In 2008, NBC aired Fear Itself. This is the unofficial third season of Showtime’s Masters of Horror, a weekly anthology horror series where famous and emerging horror directors from around the world created original short horror films in any style they wanted to. Unfortunately, the show was cancelled before the back half of Fear Itself aired on television. The last five episodes were released exclusively on the NBC website and the DBD box set in 2009.
It’s Halloween night and Shelby and Becca decide to make their own spirit box, a method of talking to spirits with a little more prep work than taking a Ouija board out of a box. They discover that one of their former classmates was murdered. Emily speaks to them from beyond the grave in vowel-less English, that shorthand used in text messages like “l8r” or, in Emily’s case, “mrdr.”
Rob Schmidt was one of the up-and-coming directors invited to take part in the Masters of Horror/Fear Itself series largely off the success of one great horror film. Wrong Turn was a breakout hit with long legs among fans, spawning five sequels and an upcoming reboot this year. The key defining feature is something recurring in Schmidt’s work: you actually care about the characters who are being attacked by the villains. He doesn’t make disposable slasher films with bland characters; he makes ensemble-dependent films with moving performances that just happen to be horror, thriller, or tragedy. The Spirit Box is his second episode in the series, after Masters of Horror season 2’s Right to Die.
The Spirit Box is clever. There are some gimmicky elements that work in a horror film written and produced some time between 2007 and 2008. The almost-l33t speak messages reflect how teenagers and young people would communicate through text messages at the time. If you don’t remember, text messages used to be a pay-to-use service with significant data limits. Cutting out the vowels meant saving space for more important parts of the message without wasting more than one text. This was also before cellphones had full keyboards, so typing fewer letters meant faster text messaging than cycling through the two or three groups of letters on each number key for more complete spelling. Naturally, the planchette for Shelby and Becca’s spirit box is a flip phone with an arrow drawn on it.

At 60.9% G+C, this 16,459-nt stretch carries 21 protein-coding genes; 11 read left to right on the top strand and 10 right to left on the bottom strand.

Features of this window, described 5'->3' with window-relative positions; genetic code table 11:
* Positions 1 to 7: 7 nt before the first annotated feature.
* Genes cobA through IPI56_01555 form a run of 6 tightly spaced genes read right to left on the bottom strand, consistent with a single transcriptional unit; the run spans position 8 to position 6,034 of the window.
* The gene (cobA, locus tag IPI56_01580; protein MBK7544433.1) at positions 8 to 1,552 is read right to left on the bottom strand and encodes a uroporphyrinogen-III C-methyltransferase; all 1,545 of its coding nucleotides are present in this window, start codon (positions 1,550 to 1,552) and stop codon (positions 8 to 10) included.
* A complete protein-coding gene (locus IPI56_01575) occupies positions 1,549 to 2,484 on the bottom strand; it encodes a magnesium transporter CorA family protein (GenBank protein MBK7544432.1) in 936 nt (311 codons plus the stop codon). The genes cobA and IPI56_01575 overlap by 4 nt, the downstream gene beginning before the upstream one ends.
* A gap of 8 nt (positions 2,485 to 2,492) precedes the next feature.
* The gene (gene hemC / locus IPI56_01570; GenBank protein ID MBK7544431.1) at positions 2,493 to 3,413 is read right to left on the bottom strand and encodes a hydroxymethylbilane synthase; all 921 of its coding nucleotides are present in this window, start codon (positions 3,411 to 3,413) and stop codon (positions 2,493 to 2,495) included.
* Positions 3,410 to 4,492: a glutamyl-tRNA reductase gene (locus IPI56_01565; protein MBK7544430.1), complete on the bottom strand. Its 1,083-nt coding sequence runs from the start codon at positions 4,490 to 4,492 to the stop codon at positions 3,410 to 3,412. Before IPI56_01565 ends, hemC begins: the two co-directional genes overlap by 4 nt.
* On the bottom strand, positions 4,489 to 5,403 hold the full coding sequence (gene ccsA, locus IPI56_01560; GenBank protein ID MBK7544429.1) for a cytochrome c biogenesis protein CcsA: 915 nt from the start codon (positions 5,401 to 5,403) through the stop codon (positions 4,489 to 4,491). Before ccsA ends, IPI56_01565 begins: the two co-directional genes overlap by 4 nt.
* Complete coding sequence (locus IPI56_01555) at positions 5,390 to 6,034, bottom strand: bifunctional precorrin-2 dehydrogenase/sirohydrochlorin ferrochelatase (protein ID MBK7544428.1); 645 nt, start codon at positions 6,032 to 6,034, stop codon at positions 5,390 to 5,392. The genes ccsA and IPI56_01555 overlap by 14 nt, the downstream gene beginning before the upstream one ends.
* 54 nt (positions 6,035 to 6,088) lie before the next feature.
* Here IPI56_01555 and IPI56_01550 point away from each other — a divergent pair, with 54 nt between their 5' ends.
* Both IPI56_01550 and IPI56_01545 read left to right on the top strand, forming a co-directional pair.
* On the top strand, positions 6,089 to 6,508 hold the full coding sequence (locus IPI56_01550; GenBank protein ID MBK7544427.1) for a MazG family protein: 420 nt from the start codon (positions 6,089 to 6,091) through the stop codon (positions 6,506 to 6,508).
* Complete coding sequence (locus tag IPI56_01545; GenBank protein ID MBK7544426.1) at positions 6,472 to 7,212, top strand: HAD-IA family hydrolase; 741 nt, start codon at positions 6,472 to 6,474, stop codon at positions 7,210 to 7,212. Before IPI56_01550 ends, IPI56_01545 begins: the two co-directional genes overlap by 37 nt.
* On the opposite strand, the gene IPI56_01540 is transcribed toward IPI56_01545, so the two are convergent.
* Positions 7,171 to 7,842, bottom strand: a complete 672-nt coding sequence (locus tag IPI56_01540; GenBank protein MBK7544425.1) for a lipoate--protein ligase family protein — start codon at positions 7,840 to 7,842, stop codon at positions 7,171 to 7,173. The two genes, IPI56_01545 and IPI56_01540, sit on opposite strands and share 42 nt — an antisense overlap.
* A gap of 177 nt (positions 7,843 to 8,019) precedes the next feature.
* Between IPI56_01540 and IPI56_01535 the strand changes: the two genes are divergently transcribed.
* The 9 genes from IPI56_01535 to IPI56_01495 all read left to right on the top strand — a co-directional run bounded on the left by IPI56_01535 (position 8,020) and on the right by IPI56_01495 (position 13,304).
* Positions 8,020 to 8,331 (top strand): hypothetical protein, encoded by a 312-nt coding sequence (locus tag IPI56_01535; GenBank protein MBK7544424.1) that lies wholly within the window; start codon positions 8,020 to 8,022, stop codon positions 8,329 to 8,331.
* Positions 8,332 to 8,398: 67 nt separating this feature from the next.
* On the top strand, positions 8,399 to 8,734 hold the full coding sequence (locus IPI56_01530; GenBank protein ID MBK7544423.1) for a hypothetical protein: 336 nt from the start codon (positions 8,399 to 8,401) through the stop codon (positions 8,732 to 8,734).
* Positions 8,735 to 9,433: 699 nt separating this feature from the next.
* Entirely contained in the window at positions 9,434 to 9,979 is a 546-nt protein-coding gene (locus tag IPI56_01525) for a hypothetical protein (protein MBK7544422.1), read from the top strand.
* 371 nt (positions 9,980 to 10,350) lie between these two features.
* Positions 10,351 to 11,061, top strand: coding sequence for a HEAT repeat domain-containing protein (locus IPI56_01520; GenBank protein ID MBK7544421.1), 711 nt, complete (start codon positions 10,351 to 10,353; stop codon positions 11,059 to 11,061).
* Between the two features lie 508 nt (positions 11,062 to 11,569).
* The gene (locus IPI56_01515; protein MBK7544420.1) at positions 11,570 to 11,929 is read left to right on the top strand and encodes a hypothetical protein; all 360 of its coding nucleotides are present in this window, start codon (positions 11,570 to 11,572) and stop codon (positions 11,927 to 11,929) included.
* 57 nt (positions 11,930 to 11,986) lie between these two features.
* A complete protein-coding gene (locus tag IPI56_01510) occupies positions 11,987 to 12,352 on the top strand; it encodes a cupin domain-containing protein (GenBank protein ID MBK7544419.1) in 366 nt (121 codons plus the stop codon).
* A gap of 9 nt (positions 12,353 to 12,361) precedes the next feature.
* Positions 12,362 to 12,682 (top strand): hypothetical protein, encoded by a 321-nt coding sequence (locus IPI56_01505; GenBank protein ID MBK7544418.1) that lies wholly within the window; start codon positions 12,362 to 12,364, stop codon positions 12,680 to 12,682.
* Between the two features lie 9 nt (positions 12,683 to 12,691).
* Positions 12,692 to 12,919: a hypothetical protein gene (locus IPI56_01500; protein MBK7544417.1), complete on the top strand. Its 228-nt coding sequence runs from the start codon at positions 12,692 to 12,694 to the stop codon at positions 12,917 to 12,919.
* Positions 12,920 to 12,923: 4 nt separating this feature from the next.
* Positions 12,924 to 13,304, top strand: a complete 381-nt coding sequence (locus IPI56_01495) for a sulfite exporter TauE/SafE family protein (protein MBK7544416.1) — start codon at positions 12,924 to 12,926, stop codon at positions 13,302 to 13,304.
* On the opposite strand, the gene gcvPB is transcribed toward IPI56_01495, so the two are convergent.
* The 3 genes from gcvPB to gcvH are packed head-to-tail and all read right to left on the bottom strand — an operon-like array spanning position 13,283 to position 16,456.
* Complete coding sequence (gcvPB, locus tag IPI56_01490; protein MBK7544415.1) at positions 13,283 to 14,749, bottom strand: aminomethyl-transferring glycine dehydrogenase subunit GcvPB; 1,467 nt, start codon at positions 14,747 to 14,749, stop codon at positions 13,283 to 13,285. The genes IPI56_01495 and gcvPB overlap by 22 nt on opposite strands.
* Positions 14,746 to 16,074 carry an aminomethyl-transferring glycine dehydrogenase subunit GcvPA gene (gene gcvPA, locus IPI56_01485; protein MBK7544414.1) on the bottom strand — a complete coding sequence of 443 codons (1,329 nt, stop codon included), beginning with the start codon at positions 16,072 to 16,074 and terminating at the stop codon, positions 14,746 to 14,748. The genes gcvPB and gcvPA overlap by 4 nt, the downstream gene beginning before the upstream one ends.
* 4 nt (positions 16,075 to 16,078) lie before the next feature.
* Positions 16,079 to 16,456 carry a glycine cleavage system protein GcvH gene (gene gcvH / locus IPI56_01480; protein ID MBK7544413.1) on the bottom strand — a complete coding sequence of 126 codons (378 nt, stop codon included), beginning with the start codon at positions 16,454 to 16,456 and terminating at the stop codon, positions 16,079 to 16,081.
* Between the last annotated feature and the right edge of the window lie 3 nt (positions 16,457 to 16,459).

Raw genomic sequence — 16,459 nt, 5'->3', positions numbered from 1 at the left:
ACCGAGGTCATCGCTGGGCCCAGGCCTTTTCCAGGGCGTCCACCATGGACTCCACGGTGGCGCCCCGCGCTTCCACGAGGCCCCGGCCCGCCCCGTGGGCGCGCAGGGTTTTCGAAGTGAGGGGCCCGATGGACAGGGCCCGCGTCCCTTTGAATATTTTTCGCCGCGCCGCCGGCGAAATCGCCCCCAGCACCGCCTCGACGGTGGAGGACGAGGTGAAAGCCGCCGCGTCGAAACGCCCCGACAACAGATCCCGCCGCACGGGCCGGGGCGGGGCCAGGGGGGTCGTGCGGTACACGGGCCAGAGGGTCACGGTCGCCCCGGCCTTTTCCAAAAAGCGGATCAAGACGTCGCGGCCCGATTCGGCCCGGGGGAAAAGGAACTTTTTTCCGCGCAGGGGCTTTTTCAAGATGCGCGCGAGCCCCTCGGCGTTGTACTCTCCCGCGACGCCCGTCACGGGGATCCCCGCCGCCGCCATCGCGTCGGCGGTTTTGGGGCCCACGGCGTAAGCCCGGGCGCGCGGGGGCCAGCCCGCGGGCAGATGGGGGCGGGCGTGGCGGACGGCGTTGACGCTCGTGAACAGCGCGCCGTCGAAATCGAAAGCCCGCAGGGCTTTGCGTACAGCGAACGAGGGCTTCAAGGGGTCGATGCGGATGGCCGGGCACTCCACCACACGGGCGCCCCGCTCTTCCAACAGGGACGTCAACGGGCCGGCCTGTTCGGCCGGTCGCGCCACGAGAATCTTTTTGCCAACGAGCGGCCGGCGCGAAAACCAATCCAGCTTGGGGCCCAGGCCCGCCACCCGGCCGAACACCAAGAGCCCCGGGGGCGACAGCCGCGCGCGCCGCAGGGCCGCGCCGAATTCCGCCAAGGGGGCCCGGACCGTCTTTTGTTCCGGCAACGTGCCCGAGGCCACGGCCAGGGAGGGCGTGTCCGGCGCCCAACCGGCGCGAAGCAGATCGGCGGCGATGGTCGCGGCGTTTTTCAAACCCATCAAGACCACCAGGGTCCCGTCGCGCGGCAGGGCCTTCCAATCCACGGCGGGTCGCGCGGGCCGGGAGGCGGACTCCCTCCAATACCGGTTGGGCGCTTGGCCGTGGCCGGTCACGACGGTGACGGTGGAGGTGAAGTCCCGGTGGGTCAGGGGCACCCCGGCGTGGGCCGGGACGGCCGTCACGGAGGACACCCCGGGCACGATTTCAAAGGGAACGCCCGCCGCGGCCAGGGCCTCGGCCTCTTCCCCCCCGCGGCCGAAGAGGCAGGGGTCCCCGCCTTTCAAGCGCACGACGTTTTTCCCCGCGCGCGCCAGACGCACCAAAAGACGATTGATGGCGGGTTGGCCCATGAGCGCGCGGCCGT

Joseph Gangemi’s screenplay hits on some clear ideas and tonal shifts that set up layers of conflict in the narrative. First, the teenagers talk and act like teenagers. Sure, they’re investigating a student’s murder, but how they talk and interact with the world feels true to how I’ve seen high school students behave during my 14 years of teaching. By the time dialogue has to be used for some heavy exposition work in the third act, the realistic speech and behavior of Shelby and Becca make even the most fetch quest in a video game-styled dialogue feel natural in the moment.
Second, there’s a clear divide between the adults and the teenagers in the film. Shelby and Becca only interact with Shelby’s father (a sheriff) and their gym teacher. These men either judge them for not behaving like responsible adults or treat them like they are much more mature. It creates both a generation gap of understanding about the death of Emily and a constant threat to their safety as teenage girls. Not only have they discovered their classmate was murdered, they’ve realized that the likely culprit is one of the men trying to control their lives.
The Spirit Box is a moody paranormal thriller. There are just enough novel spins on some old tropes to make the story feel real and threatening. The cellphones are the focus to channel the supernatural energy through modern technology. Everything else is a clever and effective short thriller, a fully realized horror film in a 45 minute run time.
content warning: The Spirit Box deals with grooming and sexual predation against teenagers. These are major elements in the story. Please be safe if you choose to watch this. Also gore, violence against children.
Up next: Fear Itself: S1E12 “Echoes” from director Rupert Wainwright.